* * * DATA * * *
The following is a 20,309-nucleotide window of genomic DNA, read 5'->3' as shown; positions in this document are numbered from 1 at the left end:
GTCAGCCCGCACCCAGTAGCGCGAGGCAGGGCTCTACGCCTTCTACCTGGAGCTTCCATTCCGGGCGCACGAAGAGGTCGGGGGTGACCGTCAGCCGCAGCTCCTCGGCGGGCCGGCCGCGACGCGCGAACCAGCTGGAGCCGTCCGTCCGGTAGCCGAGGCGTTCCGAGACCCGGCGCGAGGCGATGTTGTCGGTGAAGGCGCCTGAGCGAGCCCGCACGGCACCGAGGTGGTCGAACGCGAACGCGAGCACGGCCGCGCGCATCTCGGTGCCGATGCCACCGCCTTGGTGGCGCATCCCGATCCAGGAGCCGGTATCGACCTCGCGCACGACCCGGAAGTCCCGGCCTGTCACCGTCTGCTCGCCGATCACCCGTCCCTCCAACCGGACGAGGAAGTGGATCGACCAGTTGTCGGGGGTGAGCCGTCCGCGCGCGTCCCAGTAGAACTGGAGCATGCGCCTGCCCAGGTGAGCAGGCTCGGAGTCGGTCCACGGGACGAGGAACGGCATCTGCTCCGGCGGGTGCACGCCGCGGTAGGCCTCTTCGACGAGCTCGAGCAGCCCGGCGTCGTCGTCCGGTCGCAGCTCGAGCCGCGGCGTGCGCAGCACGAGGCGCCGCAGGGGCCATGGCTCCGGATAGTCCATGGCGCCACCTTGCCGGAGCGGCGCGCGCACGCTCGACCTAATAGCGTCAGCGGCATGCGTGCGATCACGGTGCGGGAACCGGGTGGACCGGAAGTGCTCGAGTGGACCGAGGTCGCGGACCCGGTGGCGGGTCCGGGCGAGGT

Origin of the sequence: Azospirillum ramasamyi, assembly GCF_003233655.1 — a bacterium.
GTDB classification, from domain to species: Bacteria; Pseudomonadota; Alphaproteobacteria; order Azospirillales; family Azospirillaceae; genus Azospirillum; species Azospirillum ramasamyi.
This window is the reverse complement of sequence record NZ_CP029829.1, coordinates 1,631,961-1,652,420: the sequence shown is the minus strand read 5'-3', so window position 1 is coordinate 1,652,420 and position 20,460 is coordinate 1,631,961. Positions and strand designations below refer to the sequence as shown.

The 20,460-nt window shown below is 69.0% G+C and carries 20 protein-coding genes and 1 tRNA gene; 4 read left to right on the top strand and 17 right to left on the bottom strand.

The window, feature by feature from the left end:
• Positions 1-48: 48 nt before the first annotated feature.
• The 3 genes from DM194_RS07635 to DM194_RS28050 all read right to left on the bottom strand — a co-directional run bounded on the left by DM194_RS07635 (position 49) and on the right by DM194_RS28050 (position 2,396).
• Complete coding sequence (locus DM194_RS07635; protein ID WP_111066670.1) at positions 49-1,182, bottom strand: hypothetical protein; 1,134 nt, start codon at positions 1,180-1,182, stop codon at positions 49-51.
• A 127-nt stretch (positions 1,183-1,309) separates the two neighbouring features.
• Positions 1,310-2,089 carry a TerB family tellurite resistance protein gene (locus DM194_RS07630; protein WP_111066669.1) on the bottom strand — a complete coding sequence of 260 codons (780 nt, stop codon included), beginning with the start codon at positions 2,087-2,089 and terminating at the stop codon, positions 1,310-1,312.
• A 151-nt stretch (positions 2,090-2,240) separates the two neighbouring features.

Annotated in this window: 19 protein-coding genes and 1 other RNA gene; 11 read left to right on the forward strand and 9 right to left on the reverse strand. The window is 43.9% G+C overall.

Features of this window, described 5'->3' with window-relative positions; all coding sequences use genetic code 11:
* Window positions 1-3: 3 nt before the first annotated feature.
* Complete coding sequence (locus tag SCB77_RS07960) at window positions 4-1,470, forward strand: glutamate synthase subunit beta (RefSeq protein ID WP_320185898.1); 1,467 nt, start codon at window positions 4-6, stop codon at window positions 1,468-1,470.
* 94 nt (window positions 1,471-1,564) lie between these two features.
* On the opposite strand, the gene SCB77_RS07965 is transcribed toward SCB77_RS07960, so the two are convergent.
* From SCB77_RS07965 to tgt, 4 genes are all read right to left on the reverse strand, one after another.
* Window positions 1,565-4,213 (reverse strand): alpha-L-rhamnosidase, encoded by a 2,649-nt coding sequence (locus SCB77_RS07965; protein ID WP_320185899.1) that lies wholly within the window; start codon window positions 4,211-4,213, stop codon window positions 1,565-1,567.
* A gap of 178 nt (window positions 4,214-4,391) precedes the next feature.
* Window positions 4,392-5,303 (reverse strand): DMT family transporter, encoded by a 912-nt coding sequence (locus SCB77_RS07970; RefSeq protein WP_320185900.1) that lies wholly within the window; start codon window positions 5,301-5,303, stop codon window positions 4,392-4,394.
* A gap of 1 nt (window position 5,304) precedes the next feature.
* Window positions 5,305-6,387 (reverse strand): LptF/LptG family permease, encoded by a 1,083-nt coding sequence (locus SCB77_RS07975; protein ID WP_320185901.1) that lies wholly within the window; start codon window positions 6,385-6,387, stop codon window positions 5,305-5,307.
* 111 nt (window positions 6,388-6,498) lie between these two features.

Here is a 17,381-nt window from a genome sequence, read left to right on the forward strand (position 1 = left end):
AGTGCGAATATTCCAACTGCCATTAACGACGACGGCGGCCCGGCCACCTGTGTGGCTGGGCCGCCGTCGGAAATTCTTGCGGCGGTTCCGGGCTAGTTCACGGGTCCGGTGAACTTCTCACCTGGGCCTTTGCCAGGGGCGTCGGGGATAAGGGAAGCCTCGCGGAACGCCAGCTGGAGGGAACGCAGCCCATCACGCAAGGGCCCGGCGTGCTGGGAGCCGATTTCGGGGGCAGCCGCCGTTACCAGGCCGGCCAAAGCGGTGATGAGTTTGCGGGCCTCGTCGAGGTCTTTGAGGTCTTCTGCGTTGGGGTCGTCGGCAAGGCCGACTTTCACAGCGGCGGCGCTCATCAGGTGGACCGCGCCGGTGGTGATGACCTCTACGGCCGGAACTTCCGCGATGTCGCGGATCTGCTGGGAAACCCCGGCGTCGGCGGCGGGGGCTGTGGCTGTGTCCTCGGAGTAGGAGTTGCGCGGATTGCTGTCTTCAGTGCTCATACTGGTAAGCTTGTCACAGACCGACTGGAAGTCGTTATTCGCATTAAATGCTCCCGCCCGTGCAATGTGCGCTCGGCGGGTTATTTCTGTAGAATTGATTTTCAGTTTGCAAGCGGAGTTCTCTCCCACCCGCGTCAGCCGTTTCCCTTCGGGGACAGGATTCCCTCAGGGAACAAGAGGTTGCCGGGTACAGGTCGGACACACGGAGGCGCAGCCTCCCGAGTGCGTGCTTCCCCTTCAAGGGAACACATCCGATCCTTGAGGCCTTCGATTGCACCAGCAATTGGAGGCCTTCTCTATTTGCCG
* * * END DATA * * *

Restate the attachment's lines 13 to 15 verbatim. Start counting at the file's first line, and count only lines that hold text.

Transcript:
• A 151-nt stretch (positions 2,090-2,240) separates the two neighbouring features.

Annotated in this window: 19 protein-coding genes and 1 other RNA gene; 11 read left to right on the forward strand and 9 right to left on the reverse strand. The window is 43.9% G+C overall.

Features of this window, described 5'->3' with window-relative positions; all coding sequences use genetic code 11: